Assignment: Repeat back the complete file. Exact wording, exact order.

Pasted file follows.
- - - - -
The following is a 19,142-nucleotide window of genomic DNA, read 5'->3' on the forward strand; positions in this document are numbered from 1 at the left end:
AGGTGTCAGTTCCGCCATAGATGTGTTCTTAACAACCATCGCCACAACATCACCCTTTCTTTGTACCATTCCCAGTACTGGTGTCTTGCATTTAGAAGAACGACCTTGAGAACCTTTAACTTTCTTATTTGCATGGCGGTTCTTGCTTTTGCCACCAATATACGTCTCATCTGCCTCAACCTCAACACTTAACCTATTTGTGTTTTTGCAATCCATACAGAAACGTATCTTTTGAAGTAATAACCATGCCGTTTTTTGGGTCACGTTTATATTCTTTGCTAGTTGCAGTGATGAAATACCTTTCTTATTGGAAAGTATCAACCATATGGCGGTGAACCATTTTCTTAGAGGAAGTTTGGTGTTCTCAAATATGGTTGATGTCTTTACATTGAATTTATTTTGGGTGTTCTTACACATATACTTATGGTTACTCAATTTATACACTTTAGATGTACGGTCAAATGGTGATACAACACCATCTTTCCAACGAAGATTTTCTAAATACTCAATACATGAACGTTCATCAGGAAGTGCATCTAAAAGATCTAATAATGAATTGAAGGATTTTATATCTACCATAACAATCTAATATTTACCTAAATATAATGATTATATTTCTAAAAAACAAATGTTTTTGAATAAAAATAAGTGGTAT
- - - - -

The following is a 19,142-nucleotide window of genomic DNA, read 5'->3' on the forward strand; positions in this document are numbered from 1 at the left end:
AGGTGTCAGTTCCGCCATAGATGTGTTCTTAACAACCATCGCCACAACATCACCCTTTCTTTGTACCATTCCCAGTACTGGTGTCTTGCATTTAGAAGAACGACCTTGAGAACCTTTAACTTTCTTATTTGCATGGCGGTTCTTGCTTTTGCCACCAATATACGTCTCATCTGCCTCAACCTCAACACTTAACCTATTTGTGTTTTTGCAATCCATACAGAAACGTATCTTTTGAAGTAATAACCATGCCGTTTTTTGGGTCACGTTTATATTCTTTGCTAGTTGCAGTGATGAAATACCTTTCTTATTGGAAAGTATCAACCATATGGCGGTGAACCATTTTCTTAGAGGAAGTTTGGTGTTCTCAAATATGGTTGATGTCTTTACATTGAATTTATTTTGGGTGTTCTTACACATATACTTATGGTTACTCAATTTATACACTTTAGATGTACGGTCAAATGGTGATACAACACCATCTTTCCAACGAAGATTTTCTAAATACTCAATACATGAACGTTCATCAGGAAGTGCATCTAAAAGATCTAATAATGAATTGAAGGATTTTATATCTACCATAACAATCTAATATTTACCTAAATATAATGATTATATTTCTAAAAAACAAATGTTTTTGAATAAAAATAAGTGGTAT